Thursday, March 1, 2012

More about matter


What is matter? The answer depends on at what level we look at the building blocks of Nature.

(What is the matter? is another question altogether).

Common definition
Matter is anything that has both mass and volume (occupies space). Like your body and mine, too.

Atoms and molecules definition
Matter is made up of atoms and molecules. The idea that matter is built from minuscule atoms colliding into "lumps" that give matter its attributes was miraculously figured out - just by thinking - by Leucippus and his student Democritus (460-370 BC) in ancient Greece.

Protons, neutrons and electrons definition
"Matter is made up of what atoms and molecules are made of, meaning anything made of positively charged protons, neutral neutrons, and negatively charged electrons."

Quarks and leptons definition
Matter is made of what its elements are made of, meaning everything that is composed of elementary fermions, namely quarks and leptons

Baryonic definition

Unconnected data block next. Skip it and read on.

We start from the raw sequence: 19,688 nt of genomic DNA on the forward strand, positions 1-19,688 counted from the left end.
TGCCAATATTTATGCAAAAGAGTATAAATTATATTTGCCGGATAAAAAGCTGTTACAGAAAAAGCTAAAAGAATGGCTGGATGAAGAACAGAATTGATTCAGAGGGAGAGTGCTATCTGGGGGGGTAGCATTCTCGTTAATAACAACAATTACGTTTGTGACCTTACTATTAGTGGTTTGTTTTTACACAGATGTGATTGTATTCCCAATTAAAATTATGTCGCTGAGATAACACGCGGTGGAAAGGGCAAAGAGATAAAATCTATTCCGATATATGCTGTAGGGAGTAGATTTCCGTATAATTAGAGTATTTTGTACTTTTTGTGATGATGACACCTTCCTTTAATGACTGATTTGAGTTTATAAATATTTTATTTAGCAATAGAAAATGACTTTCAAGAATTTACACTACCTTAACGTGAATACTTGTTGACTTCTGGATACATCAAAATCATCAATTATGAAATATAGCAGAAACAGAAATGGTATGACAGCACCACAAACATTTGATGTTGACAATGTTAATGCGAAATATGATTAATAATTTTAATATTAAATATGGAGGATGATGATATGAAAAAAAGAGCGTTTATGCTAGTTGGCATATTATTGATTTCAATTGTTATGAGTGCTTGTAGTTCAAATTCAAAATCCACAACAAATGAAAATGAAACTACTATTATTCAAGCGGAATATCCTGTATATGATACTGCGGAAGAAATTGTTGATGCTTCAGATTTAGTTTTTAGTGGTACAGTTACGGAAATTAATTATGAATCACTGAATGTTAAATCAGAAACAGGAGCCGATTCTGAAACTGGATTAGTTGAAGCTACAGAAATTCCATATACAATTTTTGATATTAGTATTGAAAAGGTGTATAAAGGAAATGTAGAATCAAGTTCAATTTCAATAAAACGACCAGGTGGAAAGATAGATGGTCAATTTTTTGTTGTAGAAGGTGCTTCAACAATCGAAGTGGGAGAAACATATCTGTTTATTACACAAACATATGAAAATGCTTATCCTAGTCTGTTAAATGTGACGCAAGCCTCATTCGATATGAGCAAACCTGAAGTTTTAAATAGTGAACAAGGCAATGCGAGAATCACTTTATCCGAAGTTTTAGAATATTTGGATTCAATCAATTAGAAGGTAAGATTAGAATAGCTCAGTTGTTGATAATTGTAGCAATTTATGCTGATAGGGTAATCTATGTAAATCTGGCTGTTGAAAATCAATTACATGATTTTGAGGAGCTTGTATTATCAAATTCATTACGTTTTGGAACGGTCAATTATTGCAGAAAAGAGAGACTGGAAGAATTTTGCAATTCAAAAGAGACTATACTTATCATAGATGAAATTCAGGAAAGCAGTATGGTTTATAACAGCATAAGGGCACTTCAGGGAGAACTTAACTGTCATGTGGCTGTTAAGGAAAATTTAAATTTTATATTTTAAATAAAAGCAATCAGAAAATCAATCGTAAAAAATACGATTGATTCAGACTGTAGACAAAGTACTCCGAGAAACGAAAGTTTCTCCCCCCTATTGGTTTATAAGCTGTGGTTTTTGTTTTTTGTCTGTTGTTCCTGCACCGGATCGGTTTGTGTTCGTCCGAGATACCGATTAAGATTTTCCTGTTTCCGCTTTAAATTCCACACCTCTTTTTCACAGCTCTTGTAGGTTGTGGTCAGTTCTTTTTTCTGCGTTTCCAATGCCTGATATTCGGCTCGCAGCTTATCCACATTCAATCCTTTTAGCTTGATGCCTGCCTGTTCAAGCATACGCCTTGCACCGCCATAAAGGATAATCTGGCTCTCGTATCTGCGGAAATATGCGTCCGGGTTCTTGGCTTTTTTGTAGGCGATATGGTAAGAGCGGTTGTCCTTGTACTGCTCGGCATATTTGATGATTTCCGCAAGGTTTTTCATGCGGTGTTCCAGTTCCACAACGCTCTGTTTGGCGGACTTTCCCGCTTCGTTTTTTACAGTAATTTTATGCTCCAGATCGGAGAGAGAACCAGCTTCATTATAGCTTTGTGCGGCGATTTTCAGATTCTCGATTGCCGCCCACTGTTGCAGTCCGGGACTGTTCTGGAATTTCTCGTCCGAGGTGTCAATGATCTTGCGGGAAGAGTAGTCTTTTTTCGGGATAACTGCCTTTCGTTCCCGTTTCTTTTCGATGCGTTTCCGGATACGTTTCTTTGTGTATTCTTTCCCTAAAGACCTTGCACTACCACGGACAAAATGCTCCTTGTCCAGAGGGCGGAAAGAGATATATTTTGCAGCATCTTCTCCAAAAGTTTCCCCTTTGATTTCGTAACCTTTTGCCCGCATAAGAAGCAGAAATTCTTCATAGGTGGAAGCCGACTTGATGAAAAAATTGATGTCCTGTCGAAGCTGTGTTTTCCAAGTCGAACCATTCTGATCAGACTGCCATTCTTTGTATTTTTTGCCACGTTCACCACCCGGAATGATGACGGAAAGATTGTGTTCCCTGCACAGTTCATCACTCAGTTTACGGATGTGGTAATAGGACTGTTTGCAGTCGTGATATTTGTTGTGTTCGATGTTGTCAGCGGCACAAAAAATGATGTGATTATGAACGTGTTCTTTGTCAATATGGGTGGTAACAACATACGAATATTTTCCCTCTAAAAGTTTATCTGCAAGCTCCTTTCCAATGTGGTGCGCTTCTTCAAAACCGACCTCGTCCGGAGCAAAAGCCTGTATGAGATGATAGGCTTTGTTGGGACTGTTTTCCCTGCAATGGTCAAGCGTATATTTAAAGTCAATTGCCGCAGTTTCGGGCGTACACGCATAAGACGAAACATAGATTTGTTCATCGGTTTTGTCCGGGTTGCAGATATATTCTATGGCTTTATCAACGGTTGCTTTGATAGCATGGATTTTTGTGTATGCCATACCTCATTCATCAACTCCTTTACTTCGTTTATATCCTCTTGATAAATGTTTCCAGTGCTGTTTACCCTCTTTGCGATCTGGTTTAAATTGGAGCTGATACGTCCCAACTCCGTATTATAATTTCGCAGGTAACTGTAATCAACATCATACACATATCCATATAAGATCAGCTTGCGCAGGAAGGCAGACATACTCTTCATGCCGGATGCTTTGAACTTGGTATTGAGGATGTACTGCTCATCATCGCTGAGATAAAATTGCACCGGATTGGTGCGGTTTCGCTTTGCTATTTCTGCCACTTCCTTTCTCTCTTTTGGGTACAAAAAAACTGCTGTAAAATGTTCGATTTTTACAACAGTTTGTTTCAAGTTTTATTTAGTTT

Baryonic matter is the part of the universe that is made of baryons (including all atoms).  Baryons are strongly interacting fermions, and so are subject to Fermi-Dirac statistics.

"This part of the universe does not include dark energy, dark matter, black holes or various forms of degenerate matter, such as compose white dwarf stars and neutron stars. 

Microwave light seen by Wilkinson Microwave Anisotropy Probe (WMAP), suggests that only about 4.6% of that part of the universe within range of the best telescopes (that is, matter that may be visible because light could reach us from it), is made of baryionic matter. 

About 23% is dark matter, and about 72% is dark energy."

"In the context of relativity, mass is not an additive quantity.

Thus, in relativity usually a more general view is taken that it is not mass, but the energy–momentum tensor that quantifies the amount of matter. 

Matter therefore is anything that contributes to the energy–momentum of a system, that is, anything that is not purely gravity.

This view is commonly held in fields that deal with general relativity such as cosmology."

(Quoted texts in this posts are from the wikipedia article on matter.)

No comments:

Post a Comment